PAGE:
April 24, 2017 greenhoper 3Comment

The environment is about to take center stage in American politics — a rare but potentially transformative moment in the brief, brown history of the Trump administration.

On 22nd April and again next weekend, tens of thousands of people are expected to participate in March for Science, environment-oriented marches at the Washington Mall and around the country. First, they’ll protest President Donald Trump’s proposed science budget cuts and urge Trump to take science into account when making policy decisions on the environment and research. Next week, the goal is to raise awareness about global warming in the wake of Trump’s move to erase environmental rules on coal power and as Trump ponders the United States’ future in the Paris Climate Accord.

Though the marches are being led by scientists and their closest supporters, the cause — the environment — could become a key driver for a much broader cohort of people who oppose the Trump administration and GOP’s efforts to promote carbon-oriented economics over environmental progress. While global warming and the environment in general have become wedge issues over the past two decades, polling and election results show environment often generates more argument than actual votes.

Cindy Calisher of Fullerton begins to color in her sign as she prepares for the April 22 “March for Science” during a sign making party at the Hibbleton Art Gallery in Fullerton on Wednesday, April 19, 2017. (Photo by Leonard Ortiz, Orange County Register/SCNG)

Jeannie Gillette made a sign for an upcoming March for Science. About a dozen demonstrators were holding a sign-making party at the Irvine Ranch Water District in Irvine, CA on Friday, April 14, 2017. (Photo by Bill Alkofer,Orange County Register/SCNG))

Jessy LaTour, co-owner of the the Hibbleton Art Gallery makes a sign in preparation for the April 22 “March for Science” at a sign making party gallery in Fullerton on Wednesday, April 19, 2017. (Photo by Leonard Ortiz, Orange County Register/SCNG)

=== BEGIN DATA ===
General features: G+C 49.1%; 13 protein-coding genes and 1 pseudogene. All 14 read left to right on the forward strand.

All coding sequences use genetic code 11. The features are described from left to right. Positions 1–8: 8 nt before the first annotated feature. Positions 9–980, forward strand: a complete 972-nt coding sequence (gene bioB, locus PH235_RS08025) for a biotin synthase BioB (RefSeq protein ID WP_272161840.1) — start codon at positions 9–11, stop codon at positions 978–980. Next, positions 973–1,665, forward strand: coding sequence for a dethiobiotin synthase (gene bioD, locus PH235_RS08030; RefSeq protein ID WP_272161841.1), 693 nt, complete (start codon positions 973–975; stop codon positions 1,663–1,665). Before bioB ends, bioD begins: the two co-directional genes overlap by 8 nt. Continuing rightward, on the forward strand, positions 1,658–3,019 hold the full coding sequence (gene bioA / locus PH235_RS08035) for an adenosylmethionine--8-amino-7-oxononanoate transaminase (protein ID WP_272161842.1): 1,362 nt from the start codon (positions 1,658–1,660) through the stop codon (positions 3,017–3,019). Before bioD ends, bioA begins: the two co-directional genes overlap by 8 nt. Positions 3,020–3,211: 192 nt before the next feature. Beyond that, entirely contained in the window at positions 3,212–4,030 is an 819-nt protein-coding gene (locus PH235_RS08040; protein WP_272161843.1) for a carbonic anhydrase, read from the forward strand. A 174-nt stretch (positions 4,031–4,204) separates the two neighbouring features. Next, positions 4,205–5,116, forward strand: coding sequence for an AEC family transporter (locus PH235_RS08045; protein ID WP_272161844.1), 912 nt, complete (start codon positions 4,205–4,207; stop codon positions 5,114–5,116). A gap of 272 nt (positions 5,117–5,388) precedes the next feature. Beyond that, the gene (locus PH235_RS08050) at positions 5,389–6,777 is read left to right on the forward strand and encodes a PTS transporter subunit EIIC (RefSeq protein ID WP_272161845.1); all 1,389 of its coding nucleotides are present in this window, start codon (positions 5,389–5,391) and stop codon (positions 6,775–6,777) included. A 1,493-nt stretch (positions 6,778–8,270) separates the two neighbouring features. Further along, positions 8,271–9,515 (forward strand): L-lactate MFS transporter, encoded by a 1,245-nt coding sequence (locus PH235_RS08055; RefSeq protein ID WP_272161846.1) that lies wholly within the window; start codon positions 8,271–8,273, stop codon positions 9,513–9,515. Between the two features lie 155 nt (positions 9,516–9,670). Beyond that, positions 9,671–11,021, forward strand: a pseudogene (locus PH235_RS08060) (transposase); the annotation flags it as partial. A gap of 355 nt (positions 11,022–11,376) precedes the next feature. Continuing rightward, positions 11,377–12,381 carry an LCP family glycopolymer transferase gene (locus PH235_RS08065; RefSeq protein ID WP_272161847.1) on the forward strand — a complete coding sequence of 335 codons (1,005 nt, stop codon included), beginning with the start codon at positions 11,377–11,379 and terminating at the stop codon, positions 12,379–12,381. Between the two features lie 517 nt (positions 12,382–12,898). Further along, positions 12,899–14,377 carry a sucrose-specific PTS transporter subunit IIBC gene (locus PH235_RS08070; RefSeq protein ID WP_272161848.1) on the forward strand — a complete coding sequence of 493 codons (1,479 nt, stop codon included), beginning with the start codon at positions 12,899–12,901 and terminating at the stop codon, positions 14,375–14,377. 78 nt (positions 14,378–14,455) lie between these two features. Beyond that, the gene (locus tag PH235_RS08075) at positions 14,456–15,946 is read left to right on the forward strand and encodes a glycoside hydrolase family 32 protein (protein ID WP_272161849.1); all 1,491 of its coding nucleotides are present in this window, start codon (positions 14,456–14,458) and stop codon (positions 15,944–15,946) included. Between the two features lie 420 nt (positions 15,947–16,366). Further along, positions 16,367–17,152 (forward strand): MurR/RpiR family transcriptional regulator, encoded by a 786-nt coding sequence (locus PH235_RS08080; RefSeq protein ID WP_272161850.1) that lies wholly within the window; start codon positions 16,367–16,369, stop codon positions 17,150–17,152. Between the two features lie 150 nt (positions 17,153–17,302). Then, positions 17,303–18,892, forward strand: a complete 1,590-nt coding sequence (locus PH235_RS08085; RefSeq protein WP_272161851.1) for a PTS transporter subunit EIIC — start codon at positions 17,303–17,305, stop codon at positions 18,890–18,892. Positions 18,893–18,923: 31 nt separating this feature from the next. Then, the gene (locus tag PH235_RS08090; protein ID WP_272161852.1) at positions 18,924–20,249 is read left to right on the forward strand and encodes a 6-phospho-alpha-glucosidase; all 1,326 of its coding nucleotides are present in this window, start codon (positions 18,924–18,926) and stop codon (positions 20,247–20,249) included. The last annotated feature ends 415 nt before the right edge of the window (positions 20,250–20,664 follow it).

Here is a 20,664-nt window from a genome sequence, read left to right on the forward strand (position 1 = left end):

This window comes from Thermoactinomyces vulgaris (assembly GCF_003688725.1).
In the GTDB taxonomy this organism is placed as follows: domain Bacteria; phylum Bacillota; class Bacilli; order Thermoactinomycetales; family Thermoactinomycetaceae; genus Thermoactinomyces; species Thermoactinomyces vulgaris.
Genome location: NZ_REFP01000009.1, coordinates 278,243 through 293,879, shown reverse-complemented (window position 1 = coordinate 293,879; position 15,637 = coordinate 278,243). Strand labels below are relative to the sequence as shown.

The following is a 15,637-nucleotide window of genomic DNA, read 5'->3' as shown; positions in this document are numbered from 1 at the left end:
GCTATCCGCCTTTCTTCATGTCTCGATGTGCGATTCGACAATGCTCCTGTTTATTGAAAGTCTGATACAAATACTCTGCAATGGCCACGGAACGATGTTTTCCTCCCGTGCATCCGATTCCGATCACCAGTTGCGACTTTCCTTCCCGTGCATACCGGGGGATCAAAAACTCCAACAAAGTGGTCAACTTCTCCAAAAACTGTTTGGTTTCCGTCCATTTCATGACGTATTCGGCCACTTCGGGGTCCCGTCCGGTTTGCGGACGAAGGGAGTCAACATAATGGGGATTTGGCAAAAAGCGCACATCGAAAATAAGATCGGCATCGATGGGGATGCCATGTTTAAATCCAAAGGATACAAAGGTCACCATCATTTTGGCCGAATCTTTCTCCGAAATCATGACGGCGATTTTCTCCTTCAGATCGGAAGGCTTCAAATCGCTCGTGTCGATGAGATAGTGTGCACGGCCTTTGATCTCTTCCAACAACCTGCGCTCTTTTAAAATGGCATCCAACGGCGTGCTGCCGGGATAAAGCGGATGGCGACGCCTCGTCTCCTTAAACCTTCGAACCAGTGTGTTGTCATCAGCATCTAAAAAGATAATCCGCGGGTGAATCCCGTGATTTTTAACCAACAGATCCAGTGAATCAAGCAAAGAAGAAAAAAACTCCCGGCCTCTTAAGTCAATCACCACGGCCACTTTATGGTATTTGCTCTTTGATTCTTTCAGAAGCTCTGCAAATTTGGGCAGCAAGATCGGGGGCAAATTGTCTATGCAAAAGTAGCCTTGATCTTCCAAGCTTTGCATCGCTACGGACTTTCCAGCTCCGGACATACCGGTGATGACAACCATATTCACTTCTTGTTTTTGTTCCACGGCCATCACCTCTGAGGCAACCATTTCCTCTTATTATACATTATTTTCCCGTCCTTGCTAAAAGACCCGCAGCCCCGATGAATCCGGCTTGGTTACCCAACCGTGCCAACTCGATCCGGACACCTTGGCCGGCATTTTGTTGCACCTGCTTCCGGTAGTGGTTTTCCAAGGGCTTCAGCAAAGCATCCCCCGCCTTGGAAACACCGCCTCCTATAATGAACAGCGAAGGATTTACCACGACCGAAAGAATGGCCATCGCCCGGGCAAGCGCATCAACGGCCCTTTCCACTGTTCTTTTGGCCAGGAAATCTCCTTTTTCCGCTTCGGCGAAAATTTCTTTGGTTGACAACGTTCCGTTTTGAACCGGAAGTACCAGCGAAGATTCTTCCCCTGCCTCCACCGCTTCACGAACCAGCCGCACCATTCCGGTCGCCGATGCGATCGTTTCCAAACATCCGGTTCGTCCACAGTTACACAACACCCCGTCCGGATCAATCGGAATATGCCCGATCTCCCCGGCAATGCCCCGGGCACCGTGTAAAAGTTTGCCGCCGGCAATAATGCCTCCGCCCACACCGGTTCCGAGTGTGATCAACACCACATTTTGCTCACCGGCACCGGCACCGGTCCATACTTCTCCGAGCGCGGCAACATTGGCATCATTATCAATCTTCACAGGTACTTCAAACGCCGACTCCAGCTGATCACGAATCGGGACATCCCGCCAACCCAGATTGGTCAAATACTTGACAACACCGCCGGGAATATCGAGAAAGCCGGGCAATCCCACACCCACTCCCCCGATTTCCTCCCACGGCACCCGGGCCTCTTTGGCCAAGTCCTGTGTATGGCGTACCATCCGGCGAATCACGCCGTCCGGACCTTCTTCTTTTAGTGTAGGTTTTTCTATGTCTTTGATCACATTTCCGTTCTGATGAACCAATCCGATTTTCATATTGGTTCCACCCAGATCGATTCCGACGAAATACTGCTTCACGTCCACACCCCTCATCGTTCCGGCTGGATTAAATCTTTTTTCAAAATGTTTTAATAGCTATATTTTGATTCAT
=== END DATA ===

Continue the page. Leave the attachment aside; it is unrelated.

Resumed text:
Tens of thousands of people are expected to participate this weekend in environment-oriented marches at the Washington Mall and around the country. Above, members of the scientific community, environmental advocates, and supporters demonstrate Sunday, Feb. 19, 2017, in Boston, to call attention to what they say are the increasing threats to science and scientific research under the administration of President Donald Trump. (AP Photo/Steven Senne)

Pro-science activists prepare for the April 22 “March for Science” at a sign making party at the Hibbleton Art Gallery in Fullerton on Wednesday, April 19, 2017. (Photo by Leonard Ortiz, Orange County Register/SCNG)

Andy Lewandowski starts work on his fourth sign. About a dozen demonstrators were holding a sign-making party at the Irvine Ranch Water District in Irvine, CA on Friday, April 14, 2017. (Photo by Bill Alkofer,Orange County Register/SCNG)

Andy Lewandowski starts work the first of his four signs. About a dozen demonstrators were holding a sign-making party at the Irvine Ranch Water District in Irvine, CA on Friday, April 14, 2017. (Photo by Bill Alkofer,Orange County Register/SCNG)

Cindy Calisher of Fullerton begins to color in her sign as she prepares for the April 22 “March for Science” during a sign making party at the Hibbleton Art Gallery in Fullerton on Wednesday, April 19, 2017. (Photo by Leonard Ortiz, Orange County Register/SCNG)

Jeannie Gillette made a sign for an upcoming March for Science. About a dozen demonstrators were holding a sign-making party at the Irvine Ranch Water District in Irvine, CA on Friday, April 14, 2017. (Photo by Bill Alkofer,Orange County Register/SCNG))

Jeannie Gillette made a sign for an upcoming March for Science. About a dozen demonstrators were holding a sign-making party at the Irvine Ranch Water District in Irvine, CA on Friday, April 14, 2017. (Photo by Bill Alkofer,Orange County Register/SCNG))

Now, that could be changing. Just as two generations of Christian conservatives have been politically animated by the issue of abortion, a similar number of progressives view global warming as an existential threat and, when combined with Trump’s policies and attitudes, they could be ready to mobilize in a similar fashion.

“Bottom line, when you say the word ‘environment’ and ask people if they care about the environment you get an 80 percent answer they do,” said former U.S. Sen. Barbara Boxer who served on the Senate Committee on Environment and Public Works. “I think it’s a very important issue in the political world.”

Environment could be a particularly strong driver for new voters and those just now entering the political process.

“Young people really understand this,” Boxer said.

The role of environment as a political catalyst has been bumpy. Once considered largely apolitical, scientists, as a potential voting bloc, only began wading into politics after Trump’s surprise election and some key events that followed his inauguration.